CLERGY CORNER: Suspension of disbelief

Posted on 10 March 2016 by LeslieM

The flight deck door flung open. A crazed man towered in the entryway wielding a knife at the throat of a helpless flight attendant. Training took over as I swung around while unholstering my service weapon, took aim and stopped the threat.

Good shots,” declared my firearms instructor. “Care to know where you hit?”

I lowered my weapon. It had the same look and feel as a real firearm only, instead of using live rounds, the pistol was equipped with a muzzle-mounted laser which, upon trigger pull, sends an invisible pulse of light from the barrel to the target. A large computer simulation screen, located behind the mock flight deck, detected each of my shots with realistic ballistic accuracy. Everything about the scenario felt real; but, it was only training; it was pretend.

Honestly, I had no recollection of how many shots I fired before pausing to reassess the threat. I was stupefied that, while only a simulation experience, my brain had jettisoned the memory of the number of trigger pulls. I was at the mercy of my training — rote. Much to my satisfaction, having been coached by some of the best federal firearms instructors in the nation, I learned the only casualty was the simulated perp. I had reacted as desired, going through the motions that I’d been taught.

To this day, the power of pretend continues to amaze me. It’s probably why I love movies. The motion picture industry has long leveraged the concept of “suspension of disbelief” allowing the viewer to become immersed in stories absent of reality. They know it’s pretend; but, in the moment, like my simulation experience, it’s real.

Yet, a paradox exists. While pretend is necessary, it has crept into our faith. God, speaking to the people of Judah in Isaiah 29:13, said, “These people say they are mine. They honor me with their lips, but their hearts are far from me. And their worship of me is nothing but man-made rules learned by rote.” In short: Going through the motions — pretending.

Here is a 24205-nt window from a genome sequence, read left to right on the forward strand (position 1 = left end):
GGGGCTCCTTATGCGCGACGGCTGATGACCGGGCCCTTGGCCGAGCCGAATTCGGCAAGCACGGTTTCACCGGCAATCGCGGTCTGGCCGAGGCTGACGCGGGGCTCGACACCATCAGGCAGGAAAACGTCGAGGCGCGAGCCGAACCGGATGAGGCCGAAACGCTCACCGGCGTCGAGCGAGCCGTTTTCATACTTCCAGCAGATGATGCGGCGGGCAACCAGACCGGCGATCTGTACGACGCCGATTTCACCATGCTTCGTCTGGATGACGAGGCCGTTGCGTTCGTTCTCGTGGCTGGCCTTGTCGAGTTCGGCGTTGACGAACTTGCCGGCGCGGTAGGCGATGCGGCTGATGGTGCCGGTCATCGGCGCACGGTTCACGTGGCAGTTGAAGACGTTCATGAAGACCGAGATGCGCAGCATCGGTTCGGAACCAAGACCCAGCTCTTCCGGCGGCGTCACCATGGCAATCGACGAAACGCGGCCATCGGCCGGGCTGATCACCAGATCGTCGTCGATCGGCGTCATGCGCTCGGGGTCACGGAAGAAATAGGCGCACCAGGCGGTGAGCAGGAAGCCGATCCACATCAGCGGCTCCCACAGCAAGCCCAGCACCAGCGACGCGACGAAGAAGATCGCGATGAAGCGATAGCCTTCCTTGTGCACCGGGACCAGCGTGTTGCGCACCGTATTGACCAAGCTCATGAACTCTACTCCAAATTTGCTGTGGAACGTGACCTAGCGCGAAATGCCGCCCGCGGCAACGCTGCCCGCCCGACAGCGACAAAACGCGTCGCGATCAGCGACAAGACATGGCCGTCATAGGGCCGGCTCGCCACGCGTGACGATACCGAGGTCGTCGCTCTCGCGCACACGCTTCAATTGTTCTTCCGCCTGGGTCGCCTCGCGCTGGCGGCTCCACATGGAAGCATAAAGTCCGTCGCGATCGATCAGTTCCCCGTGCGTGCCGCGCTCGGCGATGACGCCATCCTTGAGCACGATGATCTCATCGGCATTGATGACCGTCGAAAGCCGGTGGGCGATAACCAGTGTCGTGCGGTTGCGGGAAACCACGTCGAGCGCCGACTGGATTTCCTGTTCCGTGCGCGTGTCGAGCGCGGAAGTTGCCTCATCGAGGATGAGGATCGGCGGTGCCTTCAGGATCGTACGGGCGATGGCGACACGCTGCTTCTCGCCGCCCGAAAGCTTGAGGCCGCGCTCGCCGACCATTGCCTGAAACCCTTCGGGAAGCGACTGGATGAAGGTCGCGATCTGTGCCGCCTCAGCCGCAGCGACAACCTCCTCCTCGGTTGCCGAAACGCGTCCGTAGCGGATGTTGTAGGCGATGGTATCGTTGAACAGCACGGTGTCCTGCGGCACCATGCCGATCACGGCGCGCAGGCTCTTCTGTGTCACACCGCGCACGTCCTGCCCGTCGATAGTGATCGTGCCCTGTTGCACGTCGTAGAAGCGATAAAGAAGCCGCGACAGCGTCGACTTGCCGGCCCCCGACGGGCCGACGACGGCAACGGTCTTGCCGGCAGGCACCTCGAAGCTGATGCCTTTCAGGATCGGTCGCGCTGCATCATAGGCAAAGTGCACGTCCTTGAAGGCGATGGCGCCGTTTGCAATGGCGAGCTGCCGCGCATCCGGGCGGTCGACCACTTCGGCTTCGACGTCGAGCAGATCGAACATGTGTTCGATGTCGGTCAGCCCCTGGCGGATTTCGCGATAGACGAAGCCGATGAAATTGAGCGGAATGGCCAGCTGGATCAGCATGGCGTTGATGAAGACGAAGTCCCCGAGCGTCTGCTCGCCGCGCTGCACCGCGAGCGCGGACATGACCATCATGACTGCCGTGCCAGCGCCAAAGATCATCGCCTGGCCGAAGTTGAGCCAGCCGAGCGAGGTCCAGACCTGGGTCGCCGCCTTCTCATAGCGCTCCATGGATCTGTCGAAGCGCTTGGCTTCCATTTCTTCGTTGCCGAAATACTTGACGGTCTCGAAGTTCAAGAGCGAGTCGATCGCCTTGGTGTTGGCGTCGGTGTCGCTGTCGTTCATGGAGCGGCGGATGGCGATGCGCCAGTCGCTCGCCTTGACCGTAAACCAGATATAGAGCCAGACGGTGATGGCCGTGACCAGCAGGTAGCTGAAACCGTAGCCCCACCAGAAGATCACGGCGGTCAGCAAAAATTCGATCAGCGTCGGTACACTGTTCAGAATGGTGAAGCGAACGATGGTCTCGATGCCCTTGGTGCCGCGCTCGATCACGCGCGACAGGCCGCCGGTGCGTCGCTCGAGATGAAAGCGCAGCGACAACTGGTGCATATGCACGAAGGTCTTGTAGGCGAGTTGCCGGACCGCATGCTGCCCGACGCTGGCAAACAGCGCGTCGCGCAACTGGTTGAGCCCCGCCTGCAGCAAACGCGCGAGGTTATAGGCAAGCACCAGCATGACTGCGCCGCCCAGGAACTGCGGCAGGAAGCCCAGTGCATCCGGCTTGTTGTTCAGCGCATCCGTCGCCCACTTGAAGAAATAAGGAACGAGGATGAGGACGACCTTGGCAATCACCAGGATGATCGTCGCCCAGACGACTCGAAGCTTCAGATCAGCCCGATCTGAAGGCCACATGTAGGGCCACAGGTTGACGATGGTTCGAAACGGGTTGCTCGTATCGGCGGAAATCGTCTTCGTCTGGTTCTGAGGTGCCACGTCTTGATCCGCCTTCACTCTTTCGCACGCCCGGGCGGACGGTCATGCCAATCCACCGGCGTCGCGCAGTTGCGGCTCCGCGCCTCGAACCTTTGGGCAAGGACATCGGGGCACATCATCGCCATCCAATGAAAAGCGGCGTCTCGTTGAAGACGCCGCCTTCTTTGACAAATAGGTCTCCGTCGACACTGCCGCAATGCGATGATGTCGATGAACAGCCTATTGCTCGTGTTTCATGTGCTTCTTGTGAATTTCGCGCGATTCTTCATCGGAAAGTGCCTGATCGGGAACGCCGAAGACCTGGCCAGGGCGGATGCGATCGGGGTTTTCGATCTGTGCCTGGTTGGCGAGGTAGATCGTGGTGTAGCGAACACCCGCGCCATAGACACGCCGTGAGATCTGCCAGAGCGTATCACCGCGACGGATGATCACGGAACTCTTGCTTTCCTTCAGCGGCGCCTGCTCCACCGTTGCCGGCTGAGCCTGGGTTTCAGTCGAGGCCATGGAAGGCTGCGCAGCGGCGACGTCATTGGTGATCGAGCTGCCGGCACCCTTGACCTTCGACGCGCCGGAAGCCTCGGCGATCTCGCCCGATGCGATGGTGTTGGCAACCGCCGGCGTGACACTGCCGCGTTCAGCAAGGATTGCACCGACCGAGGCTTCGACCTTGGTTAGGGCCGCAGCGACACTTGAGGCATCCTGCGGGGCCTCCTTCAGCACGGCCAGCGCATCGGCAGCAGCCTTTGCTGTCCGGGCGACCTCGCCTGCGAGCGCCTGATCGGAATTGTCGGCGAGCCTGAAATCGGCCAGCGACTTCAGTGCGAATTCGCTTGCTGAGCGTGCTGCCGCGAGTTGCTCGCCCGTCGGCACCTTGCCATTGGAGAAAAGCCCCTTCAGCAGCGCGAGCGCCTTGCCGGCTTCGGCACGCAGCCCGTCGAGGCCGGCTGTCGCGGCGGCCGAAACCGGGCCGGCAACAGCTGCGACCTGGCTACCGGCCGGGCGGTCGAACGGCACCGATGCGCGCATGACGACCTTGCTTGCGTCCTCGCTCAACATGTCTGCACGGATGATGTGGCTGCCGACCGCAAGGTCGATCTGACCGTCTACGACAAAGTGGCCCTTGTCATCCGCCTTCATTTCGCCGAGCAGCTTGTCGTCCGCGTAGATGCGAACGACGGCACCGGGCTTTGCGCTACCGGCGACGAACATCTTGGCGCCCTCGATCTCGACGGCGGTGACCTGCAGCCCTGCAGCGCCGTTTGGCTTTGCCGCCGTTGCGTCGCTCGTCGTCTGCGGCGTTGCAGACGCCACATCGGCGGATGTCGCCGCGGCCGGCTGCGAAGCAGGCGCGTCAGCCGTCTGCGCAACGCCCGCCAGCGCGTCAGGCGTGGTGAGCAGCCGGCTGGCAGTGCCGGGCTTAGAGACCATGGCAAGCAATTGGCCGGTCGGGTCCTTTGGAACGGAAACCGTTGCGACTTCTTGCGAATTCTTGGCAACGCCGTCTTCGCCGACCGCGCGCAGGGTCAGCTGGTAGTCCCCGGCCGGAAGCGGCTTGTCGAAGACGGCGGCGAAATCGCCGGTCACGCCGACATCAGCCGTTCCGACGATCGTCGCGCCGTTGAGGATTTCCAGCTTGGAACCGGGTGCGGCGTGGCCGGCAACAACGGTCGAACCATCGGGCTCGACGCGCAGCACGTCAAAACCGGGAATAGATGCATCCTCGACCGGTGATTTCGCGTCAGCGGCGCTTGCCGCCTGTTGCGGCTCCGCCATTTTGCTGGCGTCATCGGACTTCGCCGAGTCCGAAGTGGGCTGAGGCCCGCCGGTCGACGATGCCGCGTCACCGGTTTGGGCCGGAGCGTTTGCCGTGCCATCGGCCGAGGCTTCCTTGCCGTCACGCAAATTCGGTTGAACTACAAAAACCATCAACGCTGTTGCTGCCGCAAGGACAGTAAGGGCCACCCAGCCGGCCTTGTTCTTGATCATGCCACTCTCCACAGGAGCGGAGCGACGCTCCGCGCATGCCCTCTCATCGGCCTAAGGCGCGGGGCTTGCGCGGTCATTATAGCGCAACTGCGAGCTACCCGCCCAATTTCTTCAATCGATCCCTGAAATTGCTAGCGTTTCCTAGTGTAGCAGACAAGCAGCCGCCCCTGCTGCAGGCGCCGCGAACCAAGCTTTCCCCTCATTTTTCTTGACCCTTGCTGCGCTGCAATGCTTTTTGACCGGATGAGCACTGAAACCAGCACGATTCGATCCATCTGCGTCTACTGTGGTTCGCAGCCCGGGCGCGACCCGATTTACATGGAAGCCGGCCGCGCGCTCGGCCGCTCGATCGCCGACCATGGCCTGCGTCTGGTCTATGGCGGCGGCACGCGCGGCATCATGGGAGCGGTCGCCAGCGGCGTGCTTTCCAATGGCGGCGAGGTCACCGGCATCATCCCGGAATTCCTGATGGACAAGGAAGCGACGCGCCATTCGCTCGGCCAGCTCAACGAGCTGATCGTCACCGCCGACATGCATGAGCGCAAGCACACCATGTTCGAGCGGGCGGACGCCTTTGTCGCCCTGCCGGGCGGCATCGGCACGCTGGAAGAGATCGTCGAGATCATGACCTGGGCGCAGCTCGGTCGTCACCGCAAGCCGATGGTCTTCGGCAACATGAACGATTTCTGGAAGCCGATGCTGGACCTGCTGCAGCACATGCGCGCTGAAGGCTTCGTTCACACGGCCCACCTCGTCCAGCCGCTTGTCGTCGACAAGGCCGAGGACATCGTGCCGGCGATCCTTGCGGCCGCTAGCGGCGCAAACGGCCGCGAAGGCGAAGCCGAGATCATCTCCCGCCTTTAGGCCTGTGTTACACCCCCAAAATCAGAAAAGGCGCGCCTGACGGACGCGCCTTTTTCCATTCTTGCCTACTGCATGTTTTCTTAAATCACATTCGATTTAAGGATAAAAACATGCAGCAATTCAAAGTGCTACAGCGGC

While we cerebrally understand that true worship permeates from our full dependency on God, we give “lip service” when we pretend to have it all together, that we are healthy apart from Christ. In Brothers, We Are Not Professionals, author John Piper says, “The difference between Uncle Sam and Jesus Christ is that Uncle Sam won’t enlist you in his service unless you are healthy and Jesus won’t enlist you unless you are sick.” Mark 2:17 affirms this when Jesus said, “Healthy people don’t need a doctor — sick people do. I have come to call not those who think they are righteous, but those who know they are sinners.”

My plea: Follow the instruction of Psalm 123:2 in that we “keep looking to the Lord our God for His mercy.” Christ compared the church to a hospital for good reason. If you break your leg, you don’t pretend you are fine. Conversely, while in a hospital with, let’s say, a nail through your hand, you don’t complete the paperwork as if all is well.

Let us stop pretending, no matter how real it feels, and return to the true heart of worship, with arms raised accepting His power and grace, our need of Him. In Mathew 11:28-30, Christ says, “Come to me, all of you who are weary and carry heavy burdens, and I will give you rest. Take my yoke upon you. Let me teach you, because I am humble and gentle at heart, and you will find rest for your souls. For my yoke is easy to bear, and the burden I give you is light.” We can remove the burden of pretending — as if we’d ever be able to measure up — with our soul finding rest in the assurance of salvation, believing that our righteousness is freely given because of the real sacrifice of our savior: Jesus.

C.J. Wetzler is the NextGen pastor at First Baptist Church of Deerfield Beach. Before transitioning into full-time ministry, CJ was a commercial airline captain, and high school leadership and science teacher. For questions or comments, he can be reached at

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